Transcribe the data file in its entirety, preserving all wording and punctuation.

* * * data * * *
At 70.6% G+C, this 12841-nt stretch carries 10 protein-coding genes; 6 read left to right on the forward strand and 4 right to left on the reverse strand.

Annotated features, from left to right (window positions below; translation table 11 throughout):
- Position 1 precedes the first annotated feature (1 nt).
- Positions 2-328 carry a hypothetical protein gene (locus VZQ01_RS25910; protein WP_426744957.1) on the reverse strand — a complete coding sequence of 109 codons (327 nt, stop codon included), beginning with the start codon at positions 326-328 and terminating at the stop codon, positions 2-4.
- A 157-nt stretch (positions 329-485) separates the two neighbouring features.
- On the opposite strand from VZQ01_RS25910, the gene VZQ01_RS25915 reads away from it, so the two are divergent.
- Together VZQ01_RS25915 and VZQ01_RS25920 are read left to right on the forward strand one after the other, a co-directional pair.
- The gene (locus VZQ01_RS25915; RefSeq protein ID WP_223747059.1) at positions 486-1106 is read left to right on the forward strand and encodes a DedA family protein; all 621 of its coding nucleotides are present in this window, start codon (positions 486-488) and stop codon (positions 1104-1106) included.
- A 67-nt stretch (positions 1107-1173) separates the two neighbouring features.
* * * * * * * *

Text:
At 70.6% G+C, this 12841-nt stretch carries 10 protein-coding genes; 6 read left to right on the forward strand and 4 right to left on the reverse strand.

Annotated features, from left to right (window positions below; translation table 11 throughout):
- Position 1 precedes the first annotated feature (1 nt).
- Positions 2-328 carry a hypothetical protein gene (locus VZQ01_RS25910; protein WP_426744957.1) on the reverse strand — a complete coding sequence of 109 codons (327 nt, stop codon included), beginning with the start codon at positions 326-328 and terminating at the stop codon, positions 2-4.
- A 157-nt stretch (positions 329-485) separates the two neighbouring features.
- On the opposite strand from VZQ01_RS25910, the gene VZQ01_RS25915 reads away from it, so the two are divergent.
- Together VZQ01_RS25915 and VZQ01_RS25920 are read left to right on the forward strand one after the other, a co-directional pair.
- The gene (locus VZQ01_RS25915; RefSeq protein ID WP_223747059.1) at positions 486-1106 is read left to right on the forward strand and encodes a DedA family protein; all 621 of its coding nucleotides are present in this window, start codon (positions 486-488) and stop codon (positions 1104-1106) included.
- A 67-nt stretch (positions 1107-1173) separates the two neighbouring features.